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Laminar air flow cabinet

A clinical look at laminar air flow

posted on: April 10th, 2013
Air quality is of paramount importance in the medical field, where even minor levels of contaminants can pose a risk to those with impaired immune systems. This applies as much to the pharmaceutical laboratory as it does to the operating suite; both of which use laminar air flow to maintain sterility and reduce the risk of allergies and infections.

No matter how sterile an operating theatre or laboratory clean room appears to be, the air is contaminated from the moment a human being walks in, even if they are fully gowned up. The source of these microbiological contaminants is most often the personnel, with men carrying more bacteria - including infectious types such as Staphylococcus aureus - than women. These can be shed from the skin at a rate of over 10,000 per minute..

A unidirectional flow of HEPA-filtered air ensures these contaminants are swiftly removed. However, a higher level of sterility is obtained if a laminar flow bench is also used. In surgical areas, limiting the number of people in the room will help minimise air turbulence, which can disrupt the unidirectional flow of air.

The importance of laminar flow to patient health

Whether it is in a clean room maintained under laminar flow conditions, or an actual cabinet, the purpose of HEPA-filtered laminar air flow is to provide and maintain a working environment that is free of air-borne particles.

Surgical areas equipped with this technology have been proven to have a far lower level of environmental contamination, in the form of bacteria and viral particles, than rooms which rely solely on traditional aseptic protocol such as protective clothing and “scrubbing up.” In addition, post-operative infection rates are considerably lower in surgical rooms where laminar flow is employed. There is ample evidence that sepsis is closely linked to environmental contamination.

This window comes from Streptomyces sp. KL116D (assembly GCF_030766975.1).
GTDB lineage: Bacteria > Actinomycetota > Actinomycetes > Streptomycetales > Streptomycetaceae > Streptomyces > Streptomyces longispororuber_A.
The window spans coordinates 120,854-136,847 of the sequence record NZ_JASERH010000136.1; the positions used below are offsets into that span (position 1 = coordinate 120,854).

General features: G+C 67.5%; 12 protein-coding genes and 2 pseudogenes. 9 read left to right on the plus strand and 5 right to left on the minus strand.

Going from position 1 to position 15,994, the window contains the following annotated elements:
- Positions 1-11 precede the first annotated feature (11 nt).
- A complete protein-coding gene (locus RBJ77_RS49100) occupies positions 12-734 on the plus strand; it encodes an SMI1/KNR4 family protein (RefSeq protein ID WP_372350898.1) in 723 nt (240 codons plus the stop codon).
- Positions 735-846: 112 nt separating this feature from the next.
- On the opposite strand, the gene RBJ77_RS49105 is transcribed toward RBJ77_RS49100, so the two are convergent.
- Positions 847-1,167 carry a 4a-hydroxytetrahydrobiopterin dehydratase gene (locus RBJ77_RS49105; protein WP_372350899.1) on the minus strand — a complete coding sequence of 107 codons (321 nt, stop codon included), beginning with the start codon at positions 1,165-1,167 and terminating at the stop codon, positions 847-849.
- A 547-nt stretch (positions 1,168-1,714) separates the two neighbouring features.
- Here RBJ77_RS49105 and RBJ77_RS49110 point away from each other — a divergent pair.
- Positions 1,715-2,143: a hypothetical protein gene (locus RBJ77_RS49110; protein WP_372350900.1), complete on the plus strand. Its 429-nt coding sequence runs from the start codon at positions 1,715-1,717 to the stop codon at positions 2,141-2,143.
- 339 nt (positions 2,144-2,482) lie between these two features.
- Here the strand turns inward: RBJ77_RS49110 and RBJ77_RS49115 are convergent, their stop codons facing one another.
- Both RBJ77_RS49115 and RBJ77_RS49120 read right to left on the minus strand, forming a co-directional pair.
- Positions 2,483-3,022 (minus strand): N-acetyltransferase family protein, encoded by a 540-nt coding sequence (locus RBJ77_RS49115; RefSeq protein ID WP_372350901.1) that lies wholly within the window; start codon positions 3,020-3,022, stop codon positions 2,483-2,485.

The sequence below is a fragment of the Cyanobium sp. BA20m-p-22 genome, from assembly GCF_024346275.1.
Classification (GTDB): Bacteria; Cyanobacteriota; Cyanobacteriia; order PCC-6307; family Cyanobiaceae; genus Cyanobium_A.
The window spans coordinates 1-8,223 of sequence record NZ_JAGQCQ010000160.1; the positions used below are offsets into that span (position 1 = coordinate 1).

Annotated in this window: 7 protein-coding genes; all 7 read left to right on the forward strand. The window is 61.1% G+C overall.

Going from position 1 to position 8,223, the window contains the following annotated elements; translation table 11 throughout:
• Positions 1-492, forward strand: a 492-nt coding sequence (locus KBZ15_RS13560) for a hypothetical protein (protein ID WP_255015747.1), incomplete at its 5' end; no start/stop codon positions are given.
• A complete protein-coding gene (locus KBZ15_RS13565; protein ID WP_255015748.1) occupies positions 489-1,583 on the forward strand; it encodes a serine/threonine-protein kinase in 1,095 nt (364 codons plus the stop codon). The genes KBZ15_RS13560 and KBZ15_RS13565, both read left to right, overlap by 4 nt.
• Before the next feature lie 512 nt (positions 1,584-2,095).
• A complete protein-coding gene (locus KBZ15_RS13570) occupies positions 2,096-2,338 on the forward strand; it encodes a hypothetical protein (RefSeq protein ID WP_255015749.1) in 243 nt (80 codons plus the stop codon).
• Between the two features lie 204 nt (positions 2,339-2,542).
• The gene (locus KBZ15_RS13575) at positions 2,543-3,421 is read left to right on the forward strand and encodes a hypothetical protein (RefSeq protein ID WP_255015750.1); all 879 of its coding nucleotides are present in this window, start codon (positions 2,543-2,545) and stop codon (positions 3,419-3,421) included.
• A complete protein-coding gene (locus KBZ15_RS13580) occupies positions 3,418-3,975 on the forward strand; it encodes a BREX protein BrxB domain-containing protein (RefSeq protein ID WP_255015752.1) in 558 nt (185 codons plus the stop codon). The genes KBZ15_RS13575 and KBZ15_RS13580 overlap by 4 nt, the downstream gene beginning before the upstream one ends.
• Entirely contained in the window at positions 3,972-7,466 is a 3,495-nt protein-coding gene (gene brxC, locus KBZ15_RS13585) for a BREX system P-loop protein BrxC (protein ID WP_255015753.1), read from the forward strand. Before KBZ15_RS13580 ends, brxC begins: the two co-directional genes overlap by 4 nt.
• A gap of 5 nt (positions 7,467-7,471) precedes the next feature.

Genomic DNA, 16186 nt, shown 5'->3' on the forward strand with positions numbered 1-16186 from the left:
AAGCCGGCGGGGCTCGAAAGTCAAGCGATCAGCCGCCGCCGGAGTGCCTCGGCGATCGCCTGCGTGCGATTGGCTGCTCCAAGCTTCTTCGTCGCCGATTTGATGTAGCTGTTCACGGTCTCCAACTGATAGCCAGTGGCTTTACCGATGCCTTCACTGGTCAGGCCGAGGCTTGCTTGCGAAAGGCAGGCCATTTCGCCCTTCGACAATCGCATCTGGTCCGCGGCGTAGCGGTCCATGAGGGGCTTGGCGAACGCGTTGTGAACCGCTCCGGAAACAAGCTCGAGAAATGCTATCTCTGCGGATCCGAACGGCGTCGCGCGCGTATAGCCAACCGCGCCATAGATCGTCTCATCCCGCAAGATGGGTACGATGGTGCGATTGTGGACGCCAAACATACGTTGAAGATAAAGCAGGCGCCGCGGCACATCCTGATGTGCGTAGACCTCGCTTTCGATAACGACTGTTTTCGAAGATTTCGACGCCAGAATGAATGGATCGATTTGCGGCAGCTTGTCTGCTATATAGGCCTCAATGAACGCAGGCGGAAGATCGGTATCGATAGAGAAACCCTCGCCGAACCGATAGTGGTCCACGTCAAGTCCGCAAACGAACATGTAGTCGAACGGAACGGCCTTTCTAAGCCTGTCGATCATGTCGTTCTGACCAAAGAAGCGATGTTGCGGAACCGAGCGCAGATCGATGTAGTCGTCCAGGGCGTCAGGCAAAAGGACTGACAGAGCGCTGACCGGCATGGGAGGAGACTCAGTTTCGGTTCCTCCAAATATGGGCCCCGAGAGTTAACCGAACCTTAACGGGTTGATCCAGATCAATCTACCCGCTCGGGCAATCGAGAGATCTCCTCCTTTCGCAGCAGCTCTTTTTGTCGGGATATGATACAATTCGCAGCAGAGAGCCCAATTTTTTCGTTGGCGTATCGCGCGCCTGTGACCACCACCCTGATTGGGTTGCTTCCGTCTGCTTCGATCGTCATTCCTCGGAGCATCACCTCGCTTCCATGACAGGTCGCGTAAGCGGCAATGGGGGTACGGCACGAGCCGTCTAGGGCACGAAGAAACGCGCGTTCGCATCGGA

Sterility in the operating room is vital to protect patients from infectious diseases, and laminar air flow is widely used for this purpose, preventing contamination of instruments and equipment as well as open wounds. However, it has many uses outside the OR.

The laminar flow bench in medicine

The laminar flow hood is an indispensable tool in clinical and surgical environments, helping to maintain sterility during the preparation of drugs for injection, for example. Here is a list of some of the ways in which a vertical or horizontal cabinet may be used:

The assembly of electronic medical equipment. As well as ensuring equipment used on patients is germ-free, a laminar flow bench also protects delicate microelectronic components from particulate contamination, which can cause them to become faulty or fail.


Sterilising of non-metallic instruments. The steam autoclave is fine for scissors and scalpels – not so good for high-tech electronics. The laminar flow hood is the safe, alternative method to ensure high-tech instruments are sterile.


Drug preparation. Patients are routinely dosed with oral or injectable drugs that need to be made up “in house”, rather than bought in as sealed bottles and blister packs. These must be prepared to the highest levels of patient safety, so a laminar flow bench is essential.

We at Contained Air Solutions Ltd (CAS) offer a wide range of laminar air flow solutions for the medical industry.
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Contained Air Solutions Ltd, Unit 4, Greengate, Middleton Junction, Manchester, M24 1RU. Tel +44(0)161 655 8860 Fax: +44(0)161 655 8865 Email: info@containedairsolutions.co.uk